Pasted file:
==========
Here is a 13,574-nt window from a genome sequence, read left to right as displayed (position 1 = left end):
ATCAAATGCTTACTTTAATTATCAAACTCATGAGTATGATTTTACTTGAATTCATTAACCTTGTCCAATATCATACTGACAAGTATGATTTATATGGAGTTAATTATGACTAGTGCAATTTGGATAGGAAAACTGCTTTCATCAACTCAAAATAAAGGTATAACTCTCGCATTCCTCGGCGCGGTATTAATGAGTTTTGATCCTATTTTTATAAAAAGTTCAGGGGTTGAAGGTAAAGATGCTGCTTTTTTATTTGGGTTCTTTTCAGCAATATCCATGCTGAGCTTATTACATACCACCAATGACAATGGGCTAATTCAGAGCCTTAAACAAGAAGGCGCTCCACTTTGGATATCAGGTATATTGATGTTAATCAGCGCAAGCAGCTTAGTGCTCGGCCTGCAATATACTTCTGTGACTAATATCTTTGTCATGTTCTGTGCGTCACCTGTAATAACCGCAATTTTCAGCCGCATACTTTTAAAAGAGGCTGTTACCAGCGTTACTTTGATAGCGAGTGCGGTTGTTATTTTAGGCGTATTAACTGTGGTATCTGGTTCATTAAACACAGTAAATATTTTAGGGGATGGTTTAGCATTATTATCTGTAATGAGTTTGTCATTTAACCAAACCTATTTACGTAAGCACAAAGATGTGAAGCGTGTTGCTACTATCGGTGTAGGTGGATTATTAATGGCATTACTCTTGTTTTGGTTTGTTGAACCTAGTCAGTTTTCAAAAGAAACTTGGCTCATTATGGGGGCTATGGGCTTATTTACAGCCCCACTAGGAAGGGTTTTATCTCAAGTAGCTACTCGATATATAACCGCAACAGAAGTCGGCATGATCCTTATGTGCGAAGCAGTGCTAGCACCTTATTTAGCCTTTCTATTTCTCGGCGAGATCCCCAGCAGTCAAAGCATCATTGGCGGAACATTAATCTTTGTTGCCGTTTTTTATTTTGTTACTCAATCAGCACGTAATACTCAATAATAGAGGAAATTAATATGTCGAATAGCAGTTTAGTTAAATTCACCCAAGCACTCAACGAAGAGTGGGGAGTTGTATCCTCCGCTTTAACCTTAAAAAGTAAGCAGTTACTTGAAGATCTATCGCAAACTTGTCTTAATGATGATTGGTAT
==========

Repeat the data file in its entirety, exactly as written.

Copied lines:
Here is a 13,574-nt window from a genome sequence, read left to right as displayed (position 1 = left end):
ATCAAATGCTTACTTTAATTATCAAACTCATGAGTATGATTTTACTTGAATTCATTAACCTTGTCCAATATCATACTGACAAGTATGATTTATATGGAGTTAATTATGACTAGTGCAATTTGGATAGGAAAACTGCTTTCATCAACTCAAAATAAAGGTATAACTCTCGCATTCCTCGGCGCGGTATTAATGAGTTTTGATCCTATTTTTATAAAAAGTTCAGGGGTTGAAGGTAAAGATGCTGCTTTTTTATTTGGGTTCTTTTCAGCAATATCCATGCTGAGCTTATTACATACCACCAATGACAATGGGCTAATTCAGAGCCTTAAACAAGAAGGCGCTCCACTTTGGATATCAGGTATATTGATGTTAATCAGCGCAAGCAGCTTAGTGCTCGGCCTGCAATATACTTCTGTGACTAATATCTTTGTCATGTTCTGTGCGTCACCTGTAATAACCGCAATTTTCAGCCGCATACTTTTAAAAGAGGCTGTTACCAGCGTTACTTTGATAGCGAGTGCGGTTGTTATTTTAGGCGTATTAACTGTGGTATCTGGTTCATTAAACACAGTAAATATTTTAGGGGATGGTTTAGCATTATTATCTGTAATGAGTTTGTCATTTAACCAAACCTATTTACGTAAGCACAAAGATGTGAAGCGTGTTGCTACTATCGGTGTAGGTGGATTATTAATGGCATTACTCTTGTTTTGGTTTGTTGAACCTAGTCAGTTTTCAAAAGAAACTTGGCTCATTATGGGGGCTATGGGCTTATTTACAGCCCCACTAGGAAGGGTTTTATCTCAAGTAGCTACTCGATATATAACCGCAACAGAAGTCGGCATGATCCTTATGTGCGAAGCAGTGCTAGCACCTTATTTAGCCTTTCTATTTCTCGGCGAGATCCCCAGCAGTCAAAGCATCATTGGCGGAACATTAATCTTTGTTGCCGTTTTTTATTTTGTTACTCAATCAGCACGTAATACTCAATAATAGAGGAAATTAATATGTCGAATAGCAGTTTAGTTAAATTCACCCAAGCACTCAACGAAGAGTGGGGAGTTGTATCCTCCGCTTTAACCTTAAAAAGTAAGCAGTTACTTGAAGATCTATCGCAAACTTGTCTTAATGATGATTGGTAT